Richard M. DeVos, co-founder of Amway, died peacefully at his home in Ada, Michigan, surrounded by family, on September 6, 2018. He was 92. The cause of death was complications from an infection.
Perhaps best known as an inspiring, motivational leader and pioneer of the famous Amway direct selling method that offered individuals the opportunity to build businesses of their own, Mr. DeVos also was senior chairman of the Orlando Magic NBA franchise and a generous philanthropist with his late wife, Helen.
A recipient of the Horatio Alger Award, Mr. DeVos’s life embodied the American dream of humble beginnings turned to great success through determined effort. He was born March 4, 1926, in Grand Rapids, Michigan, and grew up during the Great Depression. He credited his interest in owning a business to his father, who always encouraged his son to go into business for himself.
His entrepreneurial spirit took root in a high school friendship with classmate Jay Van Andel. The pair first dreamed of owning their own business while students at Grand Rapids Christian High School. Their friendship grew out of a business arrangement — Rich paid Jay 25 cents a week for rides to and from school in Jay’s 1931 Model A Ford.
After both returned from service overseas in World War II, their early entrepreneurial ventures included a flight school and one of the first drive-in restaurants in Michigan. They sold both interests in 1948 to buy a sailboat in Connecticut with intentions to sail to the Caribbean — even though neither had any sailing experience. Their old wooden schooner, “Elizabeth,” sank off the coast of Cuba. A passing freighter rescued them, and they continued their adventure on land through South America.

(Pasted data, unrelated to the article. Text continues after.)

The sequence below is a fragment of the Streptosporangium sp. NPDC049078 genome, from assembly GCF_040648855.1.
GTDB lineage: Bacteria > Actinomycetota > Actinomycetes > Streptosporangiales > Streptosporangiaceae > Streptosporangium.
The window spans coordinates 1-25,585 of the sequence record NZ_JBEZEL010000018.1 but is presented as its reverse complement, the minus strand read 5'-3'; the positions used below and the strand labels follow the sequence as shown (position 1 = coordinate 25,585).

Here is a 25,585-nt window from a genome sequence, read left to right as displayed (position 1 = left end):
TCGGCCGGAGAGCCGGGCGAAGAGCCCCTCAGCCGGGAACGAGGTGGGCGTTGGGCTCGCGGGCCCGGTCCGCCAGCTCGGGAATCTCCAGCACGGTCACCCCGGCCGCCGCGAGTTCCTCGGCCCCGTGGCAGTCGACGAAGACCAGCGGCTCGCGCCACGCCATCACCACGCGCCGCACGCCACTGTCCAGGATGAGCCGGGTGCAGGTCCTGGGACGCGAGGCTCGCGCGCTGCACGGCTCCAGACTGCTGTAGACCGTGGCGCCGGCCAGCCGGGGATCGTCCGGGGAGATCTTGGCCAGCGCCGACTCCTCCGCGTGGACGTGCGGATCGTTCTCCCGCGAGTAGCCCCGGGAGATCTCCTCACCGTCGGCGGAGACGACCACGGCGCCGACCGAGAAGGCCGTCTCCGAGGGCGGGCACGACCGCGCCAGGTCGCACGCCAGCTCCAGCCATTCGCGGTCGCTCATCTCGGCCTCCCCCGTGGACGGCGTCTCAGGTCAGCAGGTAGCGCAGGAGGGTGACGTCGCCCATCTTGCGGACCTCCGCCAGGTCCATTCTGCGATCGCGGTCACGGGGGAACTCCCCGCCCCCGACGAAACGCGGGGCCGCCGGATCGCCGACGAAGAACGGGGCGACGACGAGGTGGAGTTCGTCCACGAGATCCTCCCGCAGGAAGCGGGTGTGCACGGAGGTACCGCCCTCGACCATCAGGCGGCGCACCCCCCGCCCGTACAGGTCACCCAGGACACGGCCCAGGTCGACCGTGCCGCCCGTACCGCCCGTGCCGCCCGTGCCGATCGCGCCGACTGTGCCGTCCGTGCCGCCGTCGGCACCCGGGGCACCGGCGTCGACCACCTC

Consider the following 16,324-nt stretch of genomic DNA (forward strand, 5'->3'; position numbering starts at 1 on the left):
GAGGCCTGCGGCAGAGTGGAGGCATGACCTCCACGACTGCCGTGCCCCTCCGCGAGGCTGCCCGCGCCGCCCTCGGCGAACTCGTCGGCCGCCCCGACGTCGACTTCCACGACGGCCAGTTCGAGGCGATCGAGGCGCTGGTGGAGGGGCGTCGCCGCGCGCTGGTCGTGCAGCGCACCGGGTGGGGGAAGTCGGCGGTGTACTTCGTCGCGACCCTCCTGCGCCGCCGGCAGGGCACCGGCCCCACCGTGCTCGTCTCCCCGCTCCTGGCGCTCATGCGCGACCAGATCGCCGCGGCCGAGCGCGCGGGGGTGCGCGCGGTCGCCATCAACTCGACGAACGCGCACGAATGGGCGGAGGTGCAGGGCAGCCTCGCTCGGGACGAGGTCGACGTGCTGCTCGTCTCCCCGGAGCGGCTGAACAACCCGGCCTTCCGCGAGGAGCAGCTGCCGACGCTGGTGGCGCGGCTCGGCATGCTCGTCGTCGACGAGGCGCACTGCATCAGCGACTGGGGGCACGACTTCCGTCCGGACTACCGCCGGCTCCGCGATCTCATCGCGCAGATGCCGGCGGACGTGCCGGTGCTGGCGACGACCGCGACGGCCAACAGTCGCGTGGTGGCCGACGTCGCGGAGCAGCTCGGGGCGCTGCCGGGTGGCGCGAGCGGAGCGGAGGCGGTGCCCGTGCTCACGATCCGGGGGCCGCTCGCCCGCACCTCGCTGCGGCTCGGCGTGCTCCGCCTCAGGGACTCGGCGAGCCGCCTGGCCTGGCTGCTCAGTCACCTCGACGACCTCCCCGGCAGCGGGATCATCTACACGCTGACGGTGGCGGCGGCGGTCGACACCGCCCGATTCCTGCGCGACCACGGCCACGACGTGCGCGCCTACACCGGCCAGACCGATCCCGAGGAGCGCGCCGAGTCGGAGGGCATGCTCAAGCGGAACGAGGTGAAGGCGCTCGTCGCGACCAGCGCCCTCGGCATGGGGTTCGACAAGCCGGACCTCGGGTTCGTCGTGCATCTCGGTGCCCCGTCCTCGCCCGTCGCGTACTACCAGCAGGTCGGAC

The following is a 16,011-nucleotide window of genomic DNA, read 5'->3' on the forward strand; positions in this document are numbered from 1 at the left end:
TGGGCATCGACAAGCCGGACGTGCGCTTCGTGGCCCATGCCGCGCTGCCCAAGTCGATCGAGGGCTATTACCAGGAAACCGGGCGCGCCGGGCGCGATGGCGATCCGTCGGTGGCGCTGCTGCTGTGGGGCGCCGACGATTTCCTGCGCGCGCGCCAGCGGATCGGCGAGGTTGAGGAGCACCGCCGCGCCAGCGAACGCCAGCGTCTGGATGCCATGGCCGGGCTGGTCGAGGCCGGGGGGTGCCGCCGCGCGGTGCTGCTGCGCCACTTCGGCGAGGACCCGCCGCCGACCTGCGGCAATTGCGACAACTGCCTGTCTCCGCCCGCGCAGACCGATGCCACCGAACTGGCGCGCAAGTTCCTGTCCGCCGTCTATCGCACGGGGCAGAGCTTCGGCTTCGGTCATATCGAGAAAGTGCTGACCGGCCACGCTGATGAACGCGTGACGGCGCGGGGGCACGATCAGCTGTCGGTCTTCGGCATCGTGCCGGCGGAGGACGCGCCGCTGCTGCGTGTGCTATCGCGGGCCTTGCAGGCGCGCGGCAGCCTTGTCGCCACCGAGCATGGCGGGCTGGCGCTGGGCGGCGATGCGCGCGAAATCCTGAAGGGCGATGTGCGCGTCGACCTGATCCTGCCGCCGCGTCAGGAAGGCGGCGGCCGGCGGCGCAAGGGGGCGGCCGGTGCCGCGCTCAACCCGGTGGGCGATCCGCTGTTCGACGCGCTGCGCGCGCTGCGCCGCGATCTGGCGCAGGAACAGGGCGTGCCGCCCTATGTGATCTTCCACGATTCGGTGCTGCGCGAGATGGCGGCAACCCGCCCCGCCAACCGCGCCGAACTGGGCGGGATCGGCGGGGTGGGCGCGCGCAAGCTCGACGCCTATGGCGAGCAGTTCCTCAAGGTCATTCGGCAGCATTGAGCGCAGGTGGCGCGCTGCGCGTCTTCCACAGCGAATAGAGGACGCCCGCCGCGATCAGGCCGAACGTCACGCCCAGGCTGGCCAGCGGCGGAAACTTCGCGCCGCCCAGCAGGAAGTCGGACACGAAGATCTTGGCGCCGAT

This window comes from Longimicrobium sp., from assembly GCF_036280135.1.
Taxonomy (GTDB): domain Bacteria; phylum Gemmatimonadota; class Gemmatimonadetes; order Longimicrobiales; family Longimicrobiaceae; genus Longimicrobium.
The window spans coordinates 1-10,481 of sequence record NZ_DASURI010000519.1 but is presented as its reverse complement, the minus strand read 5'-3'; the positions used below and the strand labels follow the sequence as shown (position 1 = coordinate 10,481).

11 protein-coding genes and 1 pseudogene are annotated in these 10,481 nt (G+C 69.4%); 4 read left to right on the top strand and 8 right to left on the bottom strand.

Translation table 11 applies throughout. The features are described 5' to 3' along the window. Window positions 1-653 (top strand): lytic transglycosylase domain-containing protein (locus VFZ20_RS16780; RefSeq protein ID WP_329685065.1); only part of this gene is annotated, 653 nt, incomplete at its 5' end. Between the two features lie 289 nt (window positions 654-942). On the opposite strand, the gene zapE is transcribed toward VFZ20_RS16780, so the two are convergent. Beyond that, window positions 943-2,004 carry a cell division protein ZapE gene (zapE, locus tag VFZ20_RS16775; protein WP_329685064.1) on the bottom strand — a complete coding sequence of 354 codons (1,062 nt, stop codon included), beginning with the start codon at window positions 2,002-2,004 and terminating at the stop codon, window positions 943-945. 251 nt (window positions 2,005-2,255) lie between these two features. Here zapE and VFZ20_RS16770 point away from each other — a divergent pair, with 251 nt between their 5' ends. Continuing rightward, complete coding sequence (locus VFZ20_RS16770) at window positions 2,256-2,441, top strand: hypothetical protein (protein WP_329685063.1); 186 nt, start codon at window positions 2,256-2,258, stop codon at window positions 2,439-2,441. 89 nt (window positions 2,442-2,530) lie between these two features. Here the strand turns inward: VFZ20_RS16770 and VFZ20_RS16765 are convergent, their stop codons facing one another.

In 1949 they invested $49 and became highly successful independent distributors for Nutrilite, a manufacturer and direct seller of vitamins. The California manufacturer of vitamins used a person-to-person selling approach that the partners later adopted when starting Amway from their homes in Ada, Michigan, in 1959, with an all-purpose cleaner, L.O.C., as their only product. Their refined direct selling approach offered individuals around the world a business ownership opportunity. After the first year of business, they moved to an abandoned service station located at Amway’s current headquarters site in Ada, Michigan. Over five decades, they built their business into a multi-billion dollar international corporation and the world’s leading direct selling company.
Mr. DeVos was Amway president from the company’s founding until 1993, when he was succeeded by his son, Dick, and in 2002 by his son, Doug. Continuing in their fathers’ tradition, today Doug DeVos shares the Office of the Chief Executive with Chairman Steve Van Andel, son of co-founder Jay Van Andel. Rich DeVos remained active as a member of Amway’s Board of Directors until his death. Jay Van Andel died in December 2004.
“Rich and my father built this company from the ground up, and in many ways, Rich was the heart and soul of Amway,” said Amway Chairman Steve Van Andel. “His vision and spirit inspired our employees and independent business owners for more than 50 years. No one even comes close to Rich in the love he inspired in the hearts and minds of our family of employees and business owners. We will miss him terribly.”
An award-winning, inspirational speaker, he motivated hundreds of thousands of independent business owners worldwide and kept a full schedule of speaking engagements for a variety of business and charitable organizations across the country. A self-proclaimed “cheerleader,” he promoted the values of freedom, family, faith and philanthropy in books plus thousands of speeches and interviews around the world. As a reflection of his strong Christian faith, he was known for introducing himself at speaking engagements as “just a sinner saved by grace.”
Mr. DeVos wrote five books: BELIEVE! (1975), Compassionate Capitalism (1993), Hope From My Heart (2000), Ten Powerful Phrases for Positive People (2008), and Simply Rich (2014). Simply Rich is a memoir reflecting on his work, faith, family, and the core values he held onto from his humble, Christian upbringing through his success as co-founder of Amway.